A majority of voters in Berlin want city hall to expropriate major landlords such as Vonovia and Deutsche Wohnen to help reduce rents in the German capital, provisional referendum results showed Monday.
Around 56% cast a ballot in favor of the nonbinding initiative, compared to 39% against, the Berlin government said following Sunday's vote, which was held alongside elections for the city government and the national parliament.
The results come as Vonovia, the largest German residential rental company, said it had reached the 50% threshold needed to buy smaller rival Deutsche Wohnen, creating a housing behemoth with some 550,000 apartments worth more than 80 billion euros ($93.7 billion).
Public anger has been growing in Berlin over tenant rights and affordable housing, which were a major issue in the election campaign in the traditionally left-leaning German capital.
The group that initiated the referendum declared victory and called on the city senate to draft a law to expropriate and socialize large housing groups. Campaigners hope the city will take control of some 240,000 apartments.
"Ignoring the referendum would be a political scandal. We will not give up until the socialization of housing groups is implemented," Kalle Kunkel, spokesperson for the initiative, said in a statement.
Responding to the referendum result, Vonovia CEO Rolf Buch said in a statement: "Expropriations do not solve the manifold challenges on the Berlin housing market."
He called for more cooperation from all players in the Berlin housing market to find more constructive solutions.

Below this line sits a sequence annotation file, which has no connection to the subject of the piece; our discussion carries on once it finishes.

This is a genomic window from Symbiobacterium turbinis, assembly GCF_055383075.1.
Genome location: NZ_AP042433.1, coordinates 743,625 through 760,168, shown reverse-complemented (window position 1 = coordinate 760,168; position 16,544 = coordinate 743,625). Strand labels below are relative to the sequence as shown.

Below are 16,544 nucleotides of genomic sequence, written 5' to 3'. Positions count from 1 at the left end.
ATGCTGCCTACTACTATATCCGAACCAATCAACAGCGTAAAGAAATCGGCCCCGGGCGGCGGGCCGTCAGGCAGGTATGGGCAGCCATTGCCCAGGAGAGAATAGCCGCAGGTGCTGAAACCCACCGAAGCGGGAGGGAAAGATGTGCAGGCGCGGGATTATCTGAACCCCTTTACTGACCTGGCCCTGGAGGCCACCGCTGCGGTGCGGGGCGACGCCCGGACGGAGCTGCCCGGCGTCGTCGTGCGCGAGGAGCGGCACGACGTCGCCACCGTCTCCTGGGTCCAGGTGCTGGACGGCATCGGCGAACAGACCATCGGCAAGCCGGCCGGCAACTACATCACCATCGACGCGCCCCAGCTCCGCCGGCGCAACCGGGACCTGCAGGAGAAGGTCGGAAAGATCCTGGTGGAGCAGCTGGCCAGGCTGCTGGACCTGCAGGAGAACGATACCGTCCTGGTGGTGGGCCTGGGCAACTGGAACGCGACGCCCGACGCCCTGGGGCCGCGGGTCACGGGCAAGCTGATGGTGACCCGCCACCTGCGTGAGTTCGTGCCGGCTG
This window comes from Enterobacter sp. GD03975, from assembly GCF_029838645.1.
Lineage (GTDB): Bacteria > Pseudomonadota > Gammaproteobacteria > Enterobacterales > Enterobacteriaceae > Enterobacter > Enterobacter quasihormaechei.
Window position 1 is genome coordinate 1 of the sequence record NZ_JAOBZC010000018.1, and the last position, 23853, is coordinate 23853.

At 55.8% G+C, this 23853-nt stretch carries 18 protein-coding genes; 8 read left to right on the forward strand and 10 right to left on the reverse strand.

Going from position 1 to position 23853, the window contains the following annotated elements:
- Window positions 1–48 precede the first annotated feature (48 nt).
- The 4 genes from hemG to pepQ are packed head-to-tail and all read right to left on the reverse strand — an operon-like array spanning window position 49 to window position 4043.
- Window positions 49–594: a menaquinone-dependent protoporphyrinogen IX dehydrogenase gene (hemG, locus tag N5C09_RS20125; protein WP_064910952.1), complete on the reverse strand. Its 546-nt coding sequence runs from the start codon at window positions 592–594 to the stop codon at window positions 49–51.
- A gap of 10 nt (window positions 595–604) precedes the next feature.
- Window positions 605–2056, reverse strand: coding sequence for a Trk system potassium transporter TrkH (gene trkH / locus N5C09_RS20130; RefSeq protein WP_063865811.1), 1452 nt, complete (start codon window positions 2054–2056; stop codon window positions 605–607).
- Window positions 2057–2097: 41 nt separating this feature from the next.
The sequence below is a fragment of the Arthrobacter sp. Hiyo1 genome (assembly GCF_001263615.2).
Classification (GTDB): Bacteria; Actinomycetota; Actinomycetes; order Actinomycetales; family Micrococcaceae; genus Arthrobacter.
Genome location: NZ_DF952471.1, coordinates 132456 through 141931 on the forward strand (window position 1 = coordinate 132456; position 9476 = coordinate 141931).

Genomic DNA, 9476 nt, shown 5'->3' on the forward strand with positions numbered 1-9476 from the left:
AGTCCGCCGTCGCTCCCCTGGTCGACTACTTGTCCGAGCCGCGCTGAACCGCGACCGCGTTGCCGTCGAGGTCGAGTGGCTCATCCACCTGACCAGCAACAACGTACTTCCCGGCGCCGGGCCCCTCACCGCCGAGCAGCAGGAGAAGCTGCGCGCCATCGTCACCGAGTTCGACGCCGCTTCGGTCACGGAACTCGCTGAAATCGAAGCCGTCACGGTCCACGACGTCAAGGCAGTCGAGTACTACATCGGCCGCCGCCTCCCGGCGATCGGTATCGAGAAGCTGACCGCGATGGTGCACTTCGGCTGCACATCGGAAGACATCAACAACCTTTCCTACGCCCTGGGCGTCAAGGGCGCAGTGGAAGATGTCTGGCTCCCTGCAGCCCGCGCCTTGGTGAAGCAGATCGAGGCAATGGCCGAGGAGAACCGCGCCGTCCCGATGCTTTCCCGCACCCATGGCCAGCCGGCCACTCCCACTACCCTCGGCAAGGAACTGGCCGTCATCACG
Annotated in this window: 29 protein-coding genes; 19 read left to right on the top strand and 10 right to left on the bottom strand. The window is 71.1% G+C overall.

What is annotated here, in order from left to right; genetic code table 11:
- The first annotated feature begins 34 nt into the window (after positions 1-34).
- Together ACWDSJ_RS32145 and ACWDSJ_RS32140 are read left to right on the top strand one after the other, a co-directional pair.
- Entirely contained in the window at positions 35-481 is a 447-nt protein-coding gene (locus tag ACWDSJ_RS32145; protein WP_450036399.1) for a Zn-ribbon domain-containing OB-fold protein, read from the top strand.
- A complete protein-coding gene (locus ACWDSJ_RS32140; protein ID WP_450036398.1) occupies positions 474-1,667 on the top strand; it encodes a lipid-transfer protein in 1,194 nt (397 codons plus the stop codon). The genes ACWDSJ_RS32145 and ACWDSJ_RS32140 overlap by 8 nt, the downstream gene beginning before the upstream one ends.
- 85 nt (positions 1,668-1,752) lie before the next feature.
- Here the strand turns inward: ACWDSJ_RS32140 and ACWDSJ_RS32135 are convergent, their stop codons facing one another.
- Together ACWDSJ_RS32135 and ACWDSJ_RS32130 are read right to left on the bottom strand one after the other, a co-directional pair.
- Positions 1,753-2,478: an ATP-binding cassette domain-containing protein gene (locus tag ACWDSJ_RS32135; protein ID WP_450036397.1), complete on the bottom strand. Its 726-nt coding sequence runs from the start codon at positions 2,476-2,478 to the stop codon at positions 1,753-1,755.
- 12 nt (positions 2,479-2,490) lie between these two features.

Earlier this month, Vonovia and Deutsche Wohnen announced a plan to sell almost 15,000 apartments to Berlin for 2.46 billion euros as part of a bid to win political support for their merger.
The Social Democrats (SPD) retained control of Berlin in Sunday's election, according to provisional results on Monday, meaning that their candidate Franziska Giffey will become the city's first female mayor.
Giffey confirmed her earlier stance rejecting expropriations but said the referendum's results should be respected.
"I am still of the opinion that expropriations do not help to create even a single new apartment or solve the big question of affordable housing," she told the ARD broadcaster on Monday.
Giffey called on the Berlin government to draft a bill and conduct a legal review of it. "Such a draft then has to be checked and if it is not constitutional, then we cannot do it."
The Social Democrats also narrowly won Germany's federal election with 25.7% of the vote, ending 16 years of conservative-led rule under Angela Merkel, but difficult coalition talks lie ahead.